The Morcellation Controversy: A Timeline

Stephanie Cajigal


April 24, 2014

When Amy Reed, MD, an anesthesiologist at Beth Israel Hospital in Boston, was diagnosed with fibroids in October, her physician recommended what has become a routine procedure: hysterectomy with morcellation. The minimally invasive approach should have meant less recovery time for this mother of 6, but as reported by The Wall Street Journal , things didn't go as expected. Dr. Reed learned a few days after the surgery performed at Brigham and Women’s Hospital that she had a uterine leiomyosarcoma and the morcellation may have worsened her prognosis by spreading the cancer around her abdomen.

Since then, Dr. Reed's husband, cardiothoracic surgeon Hooman Noorchashm, MD, PhD, has led a campaign calling for a ban on morcellation. The medical community has responded in various ways, culminating with the US Food and Drug Administration (FDA) announcing on April 17 that it discourages the use of laparoscopic power morcellators in most hysterectomy and myomectomy procedures because of the risk of spreading unsuspected cancerous tissue.

Here is a summary of major events leading up to the FDA announcement.

1995: The FDA approves the first laparoscopic power morcellator with a gynecologic indication for use through its 510(k) process. Since then, the agency has cleared about 2 dozen such devices for use in gynecology.

2009: The American College of Obstetricians and Gynecologists (ACOG) issues a statement recommending vaginal hysterectomy as the best route of removal in most cases of benign disease. According to the statement, "Evidence demonstrates that, in general, vaginal hysterectomy is associated with better outcomes and fewer complications than laparoscopic or abdominal hysterectomy."

ACOG reaffirms this statement in 2011.

2012: Researchers review the medical records of 1091 women who underwent morcellation for uterine masses presumed to be fibroids at Brigham and Women's Hospital in Boston from 2005 to 2010. The results, published in PLOS ONE , show the rate of unexpected leiomyosarcoma to be 0.09%, 9-fold higher than the 1-in-10,000 rate typically quoted to patients during their preprocedure briefings.

"These data suggest uterine morcellation carries a risk of disseminating unexpected malignancy with apparent associated risk of mortality much higher than appreciated currently," they write.

October 2013: Boston-based anesthesiologist Amy Reed undergoes minimally invasive surgery with power morcellation at Brigham and Women’s Hospital. She later finds out that the mass is cancerous.

Dr. Reed's husband, cardiothoracic surgeon Hooman Noorchashm, launches a campaign against morcellation.

December 2013: The Wall Street Journal publishes its first article about Dr. Reed's case, igniting a debate about the true risk-benefit profile of power morcellation. Robert Barbieri, MD, the chair of obstetrics and gynecology at Brigham and Women's, tells the WSJ that Dr. Reed's case and another in the past 14 months have prompted discussions at the hospital's top levels. He says the hospital issued a note to medical staff in early December warning that morcellation of an occult tumor may occur in 1 in 400 to 1 in 1000 women who have this procedure.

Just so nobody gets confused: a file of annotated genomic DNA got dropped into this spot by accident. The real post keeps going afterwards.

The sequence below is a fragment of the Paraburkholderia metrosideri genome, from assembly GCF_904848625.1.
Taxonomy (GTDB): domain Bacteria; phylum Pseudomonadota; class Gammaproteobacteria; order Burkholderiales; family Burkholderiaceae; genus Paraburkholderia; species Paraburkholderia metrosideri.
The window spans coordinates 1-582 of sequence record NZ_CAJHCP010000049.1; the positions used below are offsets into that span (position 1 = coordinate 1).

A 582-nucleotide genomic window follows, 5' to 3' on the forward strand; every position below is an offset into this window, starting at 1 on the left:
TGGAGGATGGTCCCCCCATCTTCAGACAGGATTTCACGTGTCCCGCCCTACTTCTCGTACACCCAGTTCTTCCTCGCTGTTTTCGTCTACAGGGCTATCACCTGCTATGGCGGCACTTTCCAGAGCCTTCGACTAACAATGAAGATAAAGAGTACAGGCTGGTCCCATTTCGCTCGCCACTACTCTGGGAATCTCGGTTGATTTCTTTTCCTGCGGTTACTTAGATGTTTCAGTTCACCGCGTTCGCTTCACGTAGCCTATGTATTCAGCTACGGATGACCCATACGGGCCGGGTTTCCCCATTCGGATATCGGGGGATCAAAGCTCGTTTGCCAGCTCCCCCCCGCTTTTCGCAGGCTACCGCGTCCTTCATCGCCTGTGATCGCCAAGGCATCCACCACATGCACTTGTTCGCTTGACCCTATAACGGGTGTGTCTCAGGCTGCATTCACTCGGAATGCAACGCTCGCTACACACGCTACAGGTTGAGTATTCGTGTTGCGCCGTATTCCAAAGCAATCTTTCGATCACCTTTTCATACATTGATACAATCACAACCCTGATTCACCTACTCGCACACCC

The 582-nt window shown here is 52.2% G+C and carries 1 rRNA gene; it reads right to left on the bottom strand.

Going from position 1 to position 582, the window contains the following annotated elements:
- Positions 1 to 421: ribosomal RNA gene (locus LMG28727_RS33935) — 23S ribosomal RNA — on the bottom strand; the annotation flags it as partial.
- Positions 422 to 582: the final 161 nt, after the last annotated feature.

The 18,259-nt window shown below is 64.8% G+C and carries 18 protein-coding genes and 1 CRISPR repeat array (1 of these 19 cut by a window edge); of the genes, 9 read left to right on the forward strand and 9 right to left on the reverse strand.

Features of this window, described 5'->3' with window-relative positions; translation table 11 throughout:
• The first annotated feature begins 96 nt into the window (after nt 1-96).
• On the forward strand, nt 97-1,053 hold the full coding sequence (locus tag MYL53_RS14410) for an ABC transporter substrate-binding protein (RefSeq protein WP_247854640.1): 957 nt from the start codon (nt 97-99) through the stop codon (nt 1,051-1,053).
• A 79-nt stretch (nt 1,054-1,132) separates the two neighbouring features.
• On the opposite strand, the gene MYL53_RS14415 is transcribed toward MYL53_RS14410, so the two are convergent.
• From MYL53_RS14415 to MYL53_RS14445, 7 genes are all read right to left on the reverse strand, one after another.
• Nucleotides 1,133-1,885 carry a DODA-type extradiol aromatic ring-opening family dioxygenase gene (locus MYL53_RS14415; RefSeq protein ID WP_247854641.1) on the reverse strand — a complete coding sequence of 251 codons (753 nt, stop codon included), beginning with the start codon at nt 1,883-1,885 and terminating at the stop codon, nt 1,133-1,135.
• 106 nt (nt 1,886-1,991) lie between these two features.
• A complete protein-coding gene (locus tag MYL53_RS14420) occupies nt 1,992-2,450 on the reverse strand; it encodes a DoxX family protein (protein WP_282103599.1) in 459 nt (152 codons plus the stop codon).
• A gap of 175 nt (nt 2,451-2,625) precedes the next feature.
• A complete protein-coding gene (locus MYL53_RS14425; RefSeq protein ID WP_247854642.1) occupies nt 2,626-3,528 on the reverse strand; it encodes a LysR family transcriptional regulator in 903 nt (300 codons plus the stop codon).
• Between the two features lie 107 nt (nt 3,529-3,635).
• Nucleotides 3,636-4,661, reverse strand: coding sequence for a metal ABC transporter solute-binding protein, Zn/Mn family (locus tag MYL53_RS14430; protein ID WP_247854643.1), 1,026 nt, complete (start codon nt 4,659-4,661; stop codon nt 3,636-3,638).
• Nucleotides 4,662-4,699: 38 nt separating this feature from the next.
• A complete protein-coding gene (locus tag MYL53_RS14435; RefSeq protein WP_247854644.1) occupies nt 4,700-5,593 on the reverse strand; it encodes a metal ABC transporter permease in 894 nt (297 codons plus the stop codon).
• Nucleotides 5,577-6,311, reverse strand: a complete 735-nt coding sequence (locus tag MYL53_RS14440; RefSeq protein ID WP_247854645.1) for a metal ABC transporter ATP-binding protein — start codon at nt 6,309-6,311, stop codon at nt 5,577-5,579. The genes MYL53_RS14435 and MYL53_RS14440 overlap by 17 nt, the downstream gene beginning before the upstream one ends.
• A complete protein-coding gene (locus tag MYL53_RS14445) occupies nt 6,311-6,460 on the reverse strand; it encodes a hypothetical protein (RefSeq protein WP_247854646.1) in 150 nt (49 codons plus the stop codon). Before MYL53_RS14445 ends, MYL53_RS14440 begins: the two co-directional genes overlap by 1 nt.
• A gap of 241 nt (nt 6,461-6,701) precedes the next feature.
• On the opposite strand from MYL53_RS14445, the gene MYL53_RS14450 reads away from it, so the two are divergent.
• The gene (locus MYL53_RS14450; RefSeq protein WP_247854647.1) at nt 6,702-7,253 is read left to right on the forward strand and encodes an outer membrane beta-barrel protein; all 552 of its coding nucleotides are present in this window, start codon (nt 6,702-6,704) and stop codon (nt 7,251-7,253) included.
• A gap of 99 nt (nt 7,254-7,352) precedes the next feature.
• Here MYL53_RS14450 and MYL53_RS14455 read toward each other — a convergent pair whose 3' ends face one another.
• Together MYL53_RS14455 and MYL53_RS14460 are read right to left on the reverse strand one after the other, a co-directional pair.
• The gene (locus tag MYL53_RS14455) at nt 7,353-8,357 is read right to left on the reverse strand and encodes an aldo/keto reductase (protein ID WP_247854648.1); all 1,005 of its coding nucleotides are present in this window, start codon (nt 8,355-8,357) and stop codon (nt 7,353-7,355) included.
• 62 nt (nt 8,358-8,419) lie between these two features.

The Society of Gynecologic Oncology (SGO) publishes a statement that says morcellation shouldn't be performed in patients with premalignant conditions and that patients should be informed of the procedure's risk prior to surgery.

The FDA begins to review data on morcellators used in gynecology.

January 2014: In a letter to members, the medical society AAGL: Advancing Minimally Invasive Gynecology Worldwide (formerly known as the American Association of Gynecologic Laparoscopists) announces that it is creating a task force to examine the risks involved in power morcellation. The letter asks members to submit descriptions of tissue extraction methods to

February 2014: Temple University Hospital requires that a bag be used during morcellation and that fibroids larger than 7 inches must be removed through a large incision.

The Lancet publishes an editorial calling the SGO's position on morcellation "soft." "This problem needs urgent attention, not only because hysterectomy is extremely common and a 1 in 400 risk of morcellating an occult tumour is unacceptable, but also because these techniques are used in a wide range of settings," the editorial states.

March 2014: Brigham and Women's and Massachusetts General hospitals tell their surgeons they'll only be allowed to use power morcellators inside a surgical bag.

JAMA publishes a viewpoint in which authors Kimberly A. Kho, MD, MPH,and Ceana H. Nezhat, MD, suggest the creation of a nationwide registry of gynecologic surgeries that would include data on outcomes and complications associated with devices such as power morcellators.

April 2014: SGO President Barbara A. Goff responds to The Lancet editorial, pointing out that "morcellation allows a procedure that would have needed an exploratory laparotomy to be done via minimally invasive methods." Unlike with open surgery, minimally invasive surgery carries less risk of blood loss, surgical-site infection, and venous thrombosis, and reduces length of stay and postoperative pain, she notes.

According to Dr. Goff, "weighing the risk of these common and sometimes deadly complications to the 0.1-0.25% risk that morcellating a fibroid uterus will result in spread of a leiomyosarcoma should be considered, especially given that these sarcomas have a very poor prognosis even if they are removed intact."

The FDA announces that, after reviewing the current literature, it concludes that the risk of morcellating an unsuspected uterine sarcoma is 1 in 352 and the risk of morcellating an unsuspected uterine leiomyosarcoma is 1 in 498. The agency recommends that laparoscopic power morcellators no longer be used for hysterectomy or myomectomy in most women with uterine fibroids.